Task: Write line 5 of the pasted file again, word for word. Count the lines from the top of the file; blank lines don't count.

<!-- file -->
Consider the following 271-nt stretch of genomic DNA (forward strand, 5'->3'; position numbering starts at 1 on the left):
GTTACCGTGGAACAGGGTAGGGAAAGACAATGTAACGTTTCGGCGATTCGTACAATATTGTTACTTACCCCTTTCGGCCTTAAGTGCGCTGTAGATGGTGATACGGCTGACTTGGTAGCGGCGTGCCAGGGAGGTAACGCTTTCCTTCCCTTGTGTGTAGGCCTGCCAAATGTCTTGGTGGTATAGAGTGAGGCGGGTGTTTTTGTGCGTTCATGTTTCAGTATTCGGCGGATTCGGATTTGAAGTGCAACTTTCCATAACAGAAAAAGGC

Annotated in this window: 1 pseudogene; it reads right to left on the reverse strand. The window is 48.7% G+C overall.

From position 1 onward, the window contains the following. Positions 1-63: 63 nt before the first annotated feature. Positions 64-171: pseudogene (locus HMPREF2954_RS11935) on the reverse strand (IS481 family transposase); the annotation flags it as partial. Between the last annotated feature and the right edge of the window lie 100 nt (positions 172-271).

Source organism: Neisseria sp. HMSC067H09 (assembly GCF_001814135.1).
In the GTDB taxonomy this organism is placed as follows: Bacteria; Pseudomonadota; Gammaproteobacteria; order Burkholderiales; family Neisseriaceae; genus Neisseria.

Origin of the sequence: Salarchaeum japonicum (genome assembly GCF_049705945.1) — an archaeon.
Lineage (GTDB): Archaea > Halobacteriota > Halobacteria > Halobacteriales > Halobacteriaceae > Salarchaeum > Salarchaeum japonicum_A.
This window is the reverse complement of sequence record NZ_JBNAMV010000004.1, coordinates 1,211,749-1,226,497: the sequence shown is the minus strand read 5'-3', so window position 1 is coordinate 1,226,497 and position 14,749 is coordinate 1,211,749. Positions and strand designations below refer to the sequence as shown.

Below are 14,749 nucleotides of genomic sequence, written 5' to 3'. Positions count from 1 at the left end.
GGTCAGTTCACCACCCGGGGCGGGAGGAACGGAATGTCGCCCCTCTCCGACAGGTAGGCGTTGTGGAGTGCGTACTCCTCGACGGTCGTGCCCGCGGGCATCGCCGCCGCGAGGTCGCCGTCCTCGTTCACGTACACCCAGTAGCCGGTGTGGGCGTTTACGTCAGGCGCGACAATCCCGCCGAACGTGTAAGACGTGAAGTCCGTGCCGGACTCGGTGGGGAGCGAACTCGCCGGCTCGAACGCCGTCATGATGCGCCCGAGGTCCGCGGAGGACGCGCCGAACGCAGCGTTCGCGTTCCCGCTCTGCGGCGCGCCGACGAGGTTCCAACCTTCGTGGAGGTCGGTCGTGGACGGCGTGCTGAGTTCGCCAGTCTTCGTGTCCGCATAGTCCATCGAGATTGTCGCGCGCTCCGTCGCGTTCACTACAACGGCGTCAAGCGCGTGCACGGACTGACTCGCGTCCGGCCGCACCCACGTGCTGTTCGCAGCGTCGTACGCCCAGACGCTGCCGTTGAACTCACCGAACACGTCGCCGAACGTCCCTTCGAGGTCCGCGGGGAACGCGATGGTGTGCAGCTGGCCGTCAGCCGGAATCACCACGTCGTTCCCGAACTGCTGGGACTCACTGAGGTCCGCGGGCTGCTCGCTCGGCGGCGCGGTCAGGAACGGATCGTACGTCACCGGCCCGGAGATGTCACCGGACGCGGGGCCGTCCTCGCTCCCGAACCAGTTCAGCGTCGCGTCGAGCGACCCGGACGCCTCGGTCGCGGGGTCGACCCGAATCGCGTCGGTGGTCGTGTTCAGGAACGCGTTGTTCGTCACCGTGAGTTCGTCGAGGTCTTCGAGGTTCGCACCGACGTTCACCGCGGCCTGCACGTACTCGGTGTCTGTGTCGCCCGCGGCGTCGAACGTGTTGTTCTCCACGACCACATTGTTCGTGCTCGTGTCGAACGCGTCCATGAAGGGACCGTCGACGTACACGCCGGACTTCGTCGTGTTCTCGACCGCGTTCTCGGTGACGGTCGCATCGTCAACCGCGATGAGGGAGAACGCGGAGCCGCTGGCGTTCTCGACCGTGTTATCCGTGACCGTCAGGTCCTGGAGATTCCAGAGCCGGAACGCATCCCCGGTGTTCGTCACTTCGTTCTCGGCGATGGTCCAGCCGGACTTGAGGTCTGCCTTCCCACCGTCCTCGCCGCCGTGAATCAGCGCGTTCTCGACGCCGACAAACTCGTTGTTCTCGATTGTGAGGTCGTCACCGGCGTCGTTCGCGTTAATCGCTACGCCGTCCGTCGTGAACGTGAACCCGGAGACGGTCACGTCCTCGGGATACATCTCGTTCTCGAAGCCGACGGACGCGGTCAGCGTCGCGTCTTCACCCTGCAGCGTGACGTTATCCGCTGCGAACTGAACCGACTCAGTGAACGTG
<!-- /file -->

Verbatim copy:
Source organism: Neisseria sp. HMSC067H09 (assembly GCF_001814135.1).